KNOXVILLE, Tenn. (WATE) — If you are pregnant or are in the midst of family planning, new protections just rolled out to make sure workplace environments are meeting your needs.
The Pregnant Workers Fairness Act passed late last year and went into effect this summer and expands current protections for those expecting. It requires employers to give reasonable accommodations to a worker’s known limitations related to their pregnancy or any medical conditions surrounding it.
The goal is to provide accommodations that will help pregnant workers do their jobs without hardship.
The act applies to employers, which include private and public sector employers with at least 15 employees, as well as Congress, federal agencies, employment agencies, and labor organizations.
“The House Committee on Education and Labor Report on the PWFA provides several examples of possible reasonable accommodations including the ability to sit or drink water; receive closer parking; have flexible hours; receive appropriately sized uniforms and safety apparel; receive additional break time to use the bathroom, eat, and rest; take leave or time off to recover from childbirth; and be excused from strenuous activities and/or activities that involve exposure to compounds not safe for pregnancy. Employers are required to provide reasonable accommodations unless they would cause an “undue hardship” on the employer’s operations. An “undue hardship” is significant difficulty or expense for the employer.U.S. Equal Employment Opportunity Commission.
In addition, employers cannot require an employee to accept an accommodation without a discussion with the employee. The fairness act does not replace federal, state, or local laws that are more protective of pregnant workers. More than 30 states and cities have laws that provide accommodations for pregnant workers. Tennessee is one of the states providing protection.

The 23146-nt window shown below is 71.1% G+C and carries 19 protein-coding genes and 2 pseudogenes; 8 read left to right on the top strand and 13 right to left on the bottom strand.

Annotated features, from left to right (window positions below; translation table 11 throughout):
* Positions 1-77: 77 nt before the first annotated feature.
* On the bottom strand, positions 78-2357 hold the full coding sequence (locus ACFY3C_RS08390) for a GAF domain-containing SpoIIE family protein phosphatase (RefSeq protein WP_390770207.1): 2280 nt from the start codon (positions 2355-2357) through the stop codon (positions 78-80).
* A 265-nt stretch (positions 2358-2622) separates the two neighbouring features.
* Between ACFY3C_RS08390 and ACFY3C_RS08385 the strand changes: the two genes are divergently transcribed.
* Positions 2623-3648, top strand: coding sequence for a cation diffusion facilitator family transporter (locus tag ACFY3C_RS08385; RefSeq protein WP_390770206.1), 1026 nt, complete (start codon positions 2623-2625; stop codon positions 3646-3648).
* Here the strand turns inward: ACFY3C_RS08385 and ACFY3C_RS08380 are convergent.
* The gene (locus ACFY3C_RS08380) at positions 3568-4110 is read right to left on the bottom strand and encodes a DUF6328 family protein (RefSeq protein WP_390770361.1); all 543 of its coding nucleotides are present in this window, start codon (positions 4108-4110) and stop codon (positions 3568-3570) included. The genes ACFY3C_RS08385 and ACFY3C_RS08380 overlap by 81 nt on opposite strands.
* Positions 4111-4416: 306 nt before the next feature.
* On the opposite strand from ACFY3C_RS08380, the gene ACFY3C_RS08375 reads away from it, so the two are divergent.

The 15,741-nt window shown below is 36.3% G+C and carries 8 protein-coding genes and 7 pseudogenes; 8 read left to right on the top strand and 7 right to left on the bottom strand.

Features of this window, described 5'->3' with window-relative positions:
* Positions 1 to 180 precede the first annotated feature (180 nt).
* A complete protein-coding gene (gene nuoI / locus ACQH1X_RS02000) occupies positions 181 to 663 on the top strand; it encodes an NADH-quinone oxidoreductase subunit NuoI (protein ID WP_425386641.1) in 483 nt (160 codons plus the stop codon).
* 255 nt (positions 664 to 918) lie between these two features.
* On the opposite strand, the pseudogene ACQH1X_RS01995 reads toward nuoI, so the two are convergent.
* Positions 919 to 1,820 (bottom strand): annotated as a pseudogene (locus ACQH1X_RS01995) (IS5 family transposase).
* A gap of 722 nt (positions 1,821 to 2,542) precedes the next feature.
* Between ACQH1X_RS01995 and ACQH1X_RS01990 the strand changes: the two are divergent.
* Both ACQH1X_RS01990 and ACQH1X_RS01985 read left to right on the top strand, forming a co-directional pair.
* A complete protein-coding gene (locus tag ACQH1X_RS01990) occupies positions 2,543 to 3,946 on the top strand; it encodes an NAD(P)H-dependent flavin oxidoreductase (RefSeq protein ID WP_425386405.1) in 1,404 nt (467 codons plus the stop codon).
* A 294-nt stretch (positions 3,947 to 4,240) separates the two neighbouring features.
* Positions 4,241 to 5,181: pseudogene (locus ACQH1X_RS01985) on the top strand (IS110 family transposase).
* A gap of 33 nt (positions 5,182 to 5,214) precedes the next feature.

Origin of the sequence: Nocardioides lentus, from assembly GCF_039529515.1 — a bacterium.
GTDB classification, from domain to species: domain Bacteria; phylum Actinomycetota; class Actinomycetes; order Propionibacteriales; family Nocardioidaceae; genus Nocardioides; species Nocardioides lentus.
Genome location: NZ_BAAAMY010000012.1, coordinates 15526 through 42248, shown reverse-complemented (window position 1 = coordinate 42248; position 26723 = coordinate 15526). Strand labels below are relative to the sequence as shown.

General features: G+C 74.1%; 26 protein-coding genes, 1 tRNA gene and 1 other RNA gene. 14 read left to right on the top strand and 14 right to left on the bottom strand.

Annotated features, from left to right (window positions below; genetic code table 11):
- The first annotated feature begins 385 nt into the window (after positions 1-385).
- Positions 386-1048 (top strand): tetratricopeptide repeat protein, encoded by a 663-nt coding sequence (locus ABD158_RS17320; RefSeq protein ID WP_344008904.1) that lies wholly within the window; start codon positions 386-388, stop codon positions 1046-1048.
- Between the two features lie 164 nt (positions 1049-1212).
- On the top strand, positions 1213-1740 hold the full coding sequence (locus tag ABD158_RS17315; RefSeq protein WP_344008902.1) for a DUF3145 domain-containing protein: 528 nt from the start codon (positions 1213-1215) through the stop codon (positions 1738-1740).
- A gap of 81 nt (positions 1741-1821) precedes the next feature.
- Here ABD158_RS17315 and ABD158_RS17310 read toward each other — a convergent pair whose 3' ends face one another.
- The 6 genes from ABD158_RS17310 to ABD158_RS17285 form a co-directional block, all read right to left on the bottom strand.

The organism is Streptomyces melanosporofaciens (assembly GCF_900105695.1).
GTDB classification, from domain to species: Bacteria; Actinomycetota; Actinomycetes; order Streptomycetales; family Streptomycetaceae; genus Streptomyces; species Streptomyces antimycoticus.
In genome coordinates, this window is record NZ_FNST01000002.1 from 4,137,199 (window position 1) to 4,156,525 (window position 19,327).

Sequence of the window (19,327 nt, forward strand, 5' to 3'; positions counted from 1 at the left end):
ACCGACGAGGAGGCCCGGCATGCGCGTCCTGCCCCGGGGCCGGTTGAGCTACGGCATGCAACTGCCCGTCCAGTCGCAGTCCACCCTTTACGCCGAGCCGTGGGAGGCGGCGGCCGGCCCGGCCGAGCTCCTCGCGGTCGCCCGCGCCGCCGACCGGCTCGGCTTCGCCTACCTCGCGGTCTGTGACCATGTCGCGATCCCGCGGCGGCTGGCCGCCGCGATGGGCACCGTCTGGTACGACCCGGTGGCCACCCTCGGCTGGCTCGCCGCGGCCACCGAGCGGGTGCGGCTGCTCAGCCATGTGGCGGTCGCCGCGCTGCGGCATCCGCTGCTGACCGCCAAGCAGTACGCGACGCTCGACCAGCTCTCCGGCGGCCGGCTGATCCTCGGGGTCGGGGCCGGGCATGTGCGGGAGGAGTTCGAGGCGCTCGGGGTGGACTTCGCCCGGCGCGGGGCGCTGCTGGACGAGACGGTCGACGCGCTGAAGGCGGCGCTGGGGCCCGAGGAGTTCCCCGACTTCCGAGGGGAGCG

Below you can read Tennessee’s statutes relating to pregnant workers:
Tenn. Code. Ann. § 50-10-103. – An employer employing 15 or more employees must provide a reasonable accommodation for medical needs arising from pregnancy, childbirth, or related medical conditions for an applicant of employment or an employee, unless doing so would impose an undue hardship on the employer. The employer may not require an employee to take leave if another reasonable accommodation can be provided or take adverse action against the employee for requesting or using the reasonable accommodation.
Tenn. Code Ann. § 4-21-408.- If an employee has worked for the same employer full-time for at least twelve consecutive months, he or she may take four months leave for adoption, pregnancy, childbirth, or nursing an infant. Such leave shall not affect the employee’s accrued seniority, leave, or benefits, although the employer is not required to pay for such benefits during the leave period. Generally, if three months’ notice was given prior to the start of leave, the employer will be required to restore the employee, upon return, to his or her original position or to a similar position.
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This act closes the gap between those cities/ states that don’t. For more information, click here.